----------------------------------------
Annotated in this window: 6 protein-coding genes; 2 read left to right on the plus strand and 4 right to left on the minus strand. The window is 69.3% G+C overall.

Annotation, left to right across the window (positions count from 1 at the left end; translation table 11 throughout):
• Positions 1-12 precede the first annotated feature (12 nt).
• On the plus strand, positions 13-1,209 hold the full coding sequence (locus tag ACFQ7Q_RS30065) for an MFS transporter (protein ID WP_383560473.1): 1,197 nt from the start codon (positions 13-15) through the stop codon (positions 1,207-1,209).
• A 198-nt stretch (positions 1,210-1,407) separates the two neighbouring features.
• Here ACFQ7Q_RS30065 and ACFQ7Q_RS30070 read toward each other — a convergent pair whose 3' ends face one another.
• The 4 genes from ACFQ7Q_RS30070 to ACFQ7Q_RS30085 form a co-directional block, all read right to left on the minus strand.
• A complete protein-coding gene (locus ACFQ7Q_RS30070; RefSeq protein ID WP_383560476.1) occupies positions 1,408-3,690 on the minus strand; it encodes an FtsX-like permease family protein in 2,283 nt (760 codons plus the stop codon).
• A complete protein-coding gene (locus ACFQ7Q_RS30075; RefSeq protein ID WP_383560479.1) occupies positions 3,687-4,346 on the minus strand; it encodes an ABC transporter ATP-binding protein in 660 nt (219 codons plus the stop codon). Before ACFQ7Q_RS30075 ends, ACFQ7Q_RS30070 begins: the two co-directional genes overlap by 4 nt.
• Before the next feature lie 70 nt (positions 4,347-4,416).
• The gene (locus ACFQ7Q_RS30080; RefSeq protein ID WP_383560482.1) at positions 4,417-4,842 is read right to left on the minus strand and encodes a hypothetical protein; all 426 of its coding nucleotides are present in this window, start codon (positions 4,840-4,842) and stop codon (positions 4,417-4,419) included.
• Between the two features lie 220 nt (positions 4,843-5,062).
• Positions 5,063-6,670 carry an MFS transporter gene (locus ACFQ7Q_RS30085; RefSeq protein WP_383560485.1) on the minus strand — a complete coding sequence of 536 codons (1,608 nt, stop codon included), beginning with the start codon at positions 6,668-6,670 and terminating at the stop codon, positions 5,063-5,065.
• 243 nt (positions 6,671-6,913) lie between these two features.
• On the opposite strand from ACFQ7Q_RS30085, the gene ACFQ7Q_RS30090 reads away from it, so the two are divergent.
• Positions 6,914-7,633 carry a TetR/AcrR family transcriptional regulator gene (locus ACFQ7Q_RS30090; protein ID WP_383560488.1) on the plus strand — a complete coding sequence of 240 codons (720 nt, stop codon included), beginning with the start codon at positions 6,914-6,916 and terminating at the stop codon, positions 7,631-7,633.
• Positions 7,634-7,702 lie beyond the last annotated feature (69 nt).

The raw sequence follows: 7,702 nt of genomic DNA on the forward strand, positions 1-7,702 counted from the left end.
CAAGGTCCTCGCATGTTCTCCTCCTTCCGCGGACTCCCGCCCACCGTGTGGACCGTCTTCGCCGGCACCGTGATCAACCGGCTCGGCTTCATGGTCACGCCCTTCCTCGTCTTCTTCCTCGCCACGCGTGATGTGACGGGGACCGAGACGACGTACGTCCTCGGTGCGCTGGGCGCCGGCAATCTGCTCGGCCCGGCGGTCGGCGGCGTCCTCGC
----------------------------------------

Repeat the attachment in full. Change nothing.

Annotated in this window: 6 protein-coding genes; 2 read left to right on the plus strand and 4 right to left on the minus strand. The window is 69.3% G+C overall.

Annotation, left to right across the window (positions count from 1 at the left end; translation table 11 throughout):
• Positions 1-12 precede the first annotated feature (12 nt).
• On the plus strand, positions 13-1,209 hold the full coding sequence (locus tag ACFQ7Q_RS30065) for an MFS transporter (protein ID WP_383560473.1): 1,197 nt from the start codon (positions 13-15) through the stop codon (positions 1,207-1,209).
• A 198-nt stretch (positions 1,210-1,407) separates the two neighbouring features.
• Here ACFQ7Q_RS30065 and ACFQ7Q_RS30070 read toward each other — a convergent pair whose 3' ends face one another.
• The 4 genes from ACFQ7Q_RS30070 to ACFQ7Q_RS30085 form a co-directional block, all read right to left on the minus strand.
• A complete protein-coding gene (locus ACFQ7Q_RS30070; RefSeq protein ID WP_383560476.1) occupies positions 1,408-3,690 on the minus strand; it encodes an FtsX-like permease family protein in 2,283 nt (760 codons plus the stop codon).
• A complete protein-coding gene (locus ACFQ7Q_RS30075; RefSeq protein ID WP_383560479.1) occupies positions 3,687-4,346 on the minus strand; it encodes an ABC transporter ATP-binding protein in 660 nt (219 codons plus the stop codon). Before ACFQ7Q_RS30075 ends, ACFQ7Q_RS30070 begins: the two co-directional genes overlap by 4 nt.
• Before the next feature lie 70 nt (positions 4,347-4,416).
• The gene (locus ACFQ7Q_RS30080; RefSeq protein ID WP_383560482.1) at positions 4,417-4,842 is read right to left on the minus strand and encodes a hypothetical protein; all 426 of its coding nucleotides are present in this window, start codon (positions 4,840-4,842) and stop codon (positions 4,417-4,419) included.
• Between the two features lie 220 nt (positions 4,843-5,062).
• Positions 5,063-6,670 carry an MFS transporter gene (locus ACFQ7Q_RS30085; RefSeq protein WP_383560485.1) on the minus strand — a complete coding sequence of 536 codons (1,608 nt, stop codon included), beginning with the start codon at positions 6,668-6,670 and terminating at the stop codon, positions 5,063-5,065.
• 243 nt (positions 6,671-6,913) lie between these two features.
• On the opposite strand from ACFQ7Q_RS30085, the gene ACFQ7Q_RS30090 reads away from it, so the two are divergent.
• Positions 6,914-7,633 carry a TetR/AcrR family transcriptional regulator gene (locus ACFQ7Q_RS30090; protein ID WP_383560488.1) on the plus strand — a complete coding sequence of 240 codons (720 nt, stop codon included), beginning with the start codon at positions 6,914-6,916 and terminating at the stop codon, positions 7,631-7,633.
• Positions 7,634-7,702 lie beyond the last annotated feature (69 nt).

The raw sequence follows: 7,702 nt of genomic DNA on the forward strand, positions 1-7,702 counted from the left end.
CAAGGTCCTCGCATGTTCTCCTCCTTCCGCGGACTCCCGCCCACCGTGTGGACCGTCTTCGCCGGCACCGTGATCAACCGGCTCGGCTTCATGGTCACGCCCTTCCTCGTCTTCTTCCTCGCCACGCGTGATGTGACGGGGACCGAGACGACGTACGTCCTCGGTGCGCTGGGCGCCGGCAATCTGCTCGGCCCGGCGGTCGGCGGCGTCCTCGC